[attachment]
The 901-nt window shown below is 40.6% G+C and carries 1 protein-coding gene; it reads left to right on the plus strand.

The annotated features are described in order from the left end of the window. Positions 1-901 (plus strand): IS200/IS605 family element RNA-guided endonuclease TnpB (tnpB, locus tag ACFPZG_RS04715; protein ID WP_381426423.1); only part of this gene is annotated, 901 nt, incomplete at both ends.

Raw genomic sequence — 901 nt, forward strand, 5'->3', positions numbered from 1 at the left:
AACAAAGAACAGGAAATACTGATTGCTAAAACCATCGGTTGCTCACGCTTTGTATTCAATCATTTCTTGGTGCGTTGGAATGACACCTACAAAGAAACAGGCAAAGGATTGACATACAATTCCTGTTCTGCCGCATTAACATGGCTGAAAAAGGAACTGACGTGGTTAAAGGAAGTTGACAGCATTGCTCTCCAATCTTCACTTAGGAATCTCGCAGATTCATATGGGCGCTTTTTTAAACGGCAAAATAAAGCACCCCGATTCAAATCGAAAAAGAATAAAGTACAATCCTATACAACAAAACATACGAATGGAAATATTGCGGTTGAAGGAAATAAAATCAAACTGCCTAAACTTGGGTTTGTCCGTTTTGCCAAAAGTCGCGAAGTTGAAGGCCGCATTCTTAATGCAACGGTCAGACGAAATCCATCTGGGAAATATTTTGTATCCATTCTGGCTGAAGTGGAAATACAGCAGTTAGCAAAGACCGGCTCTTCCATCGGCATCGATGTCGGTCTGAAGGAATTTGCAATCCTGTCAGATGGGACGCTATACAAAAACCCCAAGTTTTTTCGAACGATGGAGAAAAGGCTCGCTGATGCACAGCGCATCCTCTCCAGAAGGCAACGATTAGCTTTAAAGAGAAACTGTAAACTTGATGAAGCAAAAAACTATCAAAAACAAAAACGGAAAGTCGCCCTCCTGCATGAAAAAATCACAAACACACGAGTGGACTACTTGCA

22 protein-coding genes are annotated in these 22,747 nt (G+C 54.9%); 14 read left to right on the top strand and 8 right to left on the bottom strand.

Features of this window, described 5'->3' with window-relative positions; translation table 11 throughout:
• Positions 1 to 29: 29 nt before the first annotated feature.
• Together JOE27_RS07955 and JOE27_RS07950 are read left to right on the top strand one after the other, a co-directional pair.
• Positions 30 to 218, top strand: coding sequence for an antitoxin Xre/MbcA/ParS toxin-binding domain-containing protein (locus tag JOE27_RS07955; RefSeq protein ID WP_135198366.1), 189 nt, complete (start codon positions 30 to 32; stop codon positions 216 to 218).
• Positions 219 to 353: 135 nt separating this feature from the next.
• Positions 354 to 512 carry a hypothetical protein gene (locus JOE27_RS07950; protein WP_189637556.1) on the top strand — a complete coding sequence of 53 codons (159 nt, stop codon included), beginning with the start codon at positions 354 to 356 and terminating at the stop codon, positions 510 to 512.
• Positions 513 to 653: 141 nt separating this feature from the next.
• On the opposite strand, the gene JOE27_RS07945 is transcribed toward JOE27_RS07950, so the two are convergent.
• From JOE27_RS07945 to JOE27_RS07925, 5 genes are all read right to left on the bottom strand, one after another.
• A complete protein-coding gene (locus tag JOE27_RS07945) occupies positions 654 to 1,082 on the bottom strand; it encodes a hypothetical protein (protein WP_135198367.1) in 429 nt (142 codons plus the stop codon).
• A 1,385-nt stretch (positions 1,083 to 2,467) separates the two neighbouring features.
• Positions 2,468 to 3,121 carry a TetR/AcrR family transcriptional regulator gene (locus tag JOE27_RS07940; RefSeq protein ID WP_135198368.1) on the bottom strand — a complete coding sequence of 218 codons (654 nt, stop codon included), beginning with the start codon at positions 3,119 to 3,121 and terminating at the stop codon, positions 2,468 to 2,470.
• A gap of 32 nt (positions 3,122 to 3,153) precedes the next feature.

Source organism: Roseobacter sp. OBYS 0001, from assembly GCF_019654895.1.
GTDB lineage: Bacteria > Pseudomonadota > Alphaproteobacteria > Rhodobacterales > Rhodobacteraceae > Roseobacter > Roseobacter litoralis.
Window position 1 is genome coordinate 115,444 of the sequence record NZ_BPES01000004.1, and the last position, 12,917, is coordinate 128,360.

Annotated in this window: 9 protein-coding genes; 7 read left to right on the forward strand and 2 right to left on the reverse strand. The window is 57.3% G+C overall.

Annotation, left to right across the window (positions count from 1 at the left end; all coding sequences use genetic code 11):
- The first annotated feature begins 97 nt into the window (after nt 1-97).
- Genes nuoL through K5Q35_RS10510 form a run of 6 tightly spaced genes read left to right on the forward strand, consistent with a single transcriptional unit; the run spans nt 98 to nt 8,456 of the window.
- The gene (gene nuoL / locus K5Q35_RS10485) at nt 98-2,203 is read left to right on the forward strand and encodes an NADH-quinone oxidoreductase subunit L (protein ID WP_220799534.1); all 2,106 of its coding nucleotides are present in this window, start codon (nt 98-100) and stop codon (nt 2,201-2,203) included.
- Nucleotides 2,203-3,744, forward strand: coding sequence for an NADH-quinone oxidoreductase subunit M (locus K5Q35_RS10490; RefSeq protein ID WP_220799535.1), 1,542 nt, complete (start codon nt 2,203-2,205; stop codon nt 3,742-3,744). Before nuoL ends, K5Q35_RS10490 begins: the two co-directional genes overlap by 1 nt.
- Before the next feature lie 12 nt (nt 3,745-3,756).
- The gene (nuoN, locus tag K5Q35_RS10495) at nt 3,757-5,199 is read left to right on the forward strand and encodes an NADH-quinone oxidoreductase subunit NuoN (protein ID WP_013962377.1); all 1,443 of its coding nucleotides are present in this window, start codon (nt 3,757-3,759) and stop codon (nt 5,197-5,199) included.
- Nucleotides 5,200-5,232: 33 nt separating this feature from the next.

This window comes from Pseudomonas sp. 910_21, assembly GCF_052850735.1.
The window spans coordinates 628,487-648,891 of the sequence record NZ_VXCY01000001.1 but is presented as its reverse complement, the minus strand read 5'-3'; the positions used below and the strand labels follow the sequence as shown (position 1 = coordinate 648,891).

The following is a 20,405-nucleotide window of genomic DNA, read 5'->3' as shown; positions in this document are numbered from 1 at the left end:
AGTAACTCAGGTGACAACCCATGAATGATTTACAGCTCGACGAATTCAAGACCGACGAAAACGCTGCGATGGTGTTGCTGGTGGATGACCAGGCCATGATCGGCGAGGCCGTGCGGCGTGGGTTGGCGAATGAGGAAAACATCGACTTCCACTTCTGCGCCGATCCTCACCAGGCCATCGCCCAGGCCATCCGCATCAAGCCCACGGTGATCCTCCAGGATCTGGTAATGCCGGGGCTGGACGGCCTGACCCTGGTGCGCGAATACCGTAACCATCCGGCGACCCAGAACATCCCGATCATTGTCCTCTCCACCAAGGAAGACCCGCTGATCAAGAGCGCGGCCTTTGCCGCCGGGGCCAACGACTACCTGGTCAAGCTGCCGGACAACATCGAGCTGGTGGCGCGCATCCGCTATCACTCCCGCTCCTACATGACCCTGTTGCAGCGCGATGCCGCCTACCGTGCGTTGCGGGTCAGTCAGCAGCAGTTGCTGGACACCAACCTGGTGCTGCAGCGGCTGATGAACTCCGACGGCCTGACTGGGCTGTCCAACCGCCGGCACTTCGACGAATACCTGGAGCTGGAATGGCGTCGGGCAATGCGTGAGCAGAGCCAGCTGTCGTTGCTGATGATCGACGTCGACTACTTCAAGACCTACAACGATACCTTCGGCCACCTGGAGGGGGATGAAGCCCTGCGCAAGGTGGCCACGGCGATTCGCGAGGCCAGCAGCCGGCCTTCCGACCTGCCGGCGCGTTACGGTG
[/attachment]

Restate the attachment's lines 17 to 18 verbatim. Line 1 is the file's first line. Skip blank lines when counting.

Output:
• Positions 2,468 to 3,121 carry a TetR/AcrR family transcriptional regulator gene (locus tag JOE27_RS07940; RefSeq protein ID WP_135198368.1) on the bottom strand — a complete coding sequence of 218 codons (654 nt, stop codon included), beginning with the start codon at positions 3,119 to 3,121 and terminating at the stop codon, positions 2,468 to 2,470.
• A gap of 32 nt (positions 3,122 to 3,153) precedes the next feature.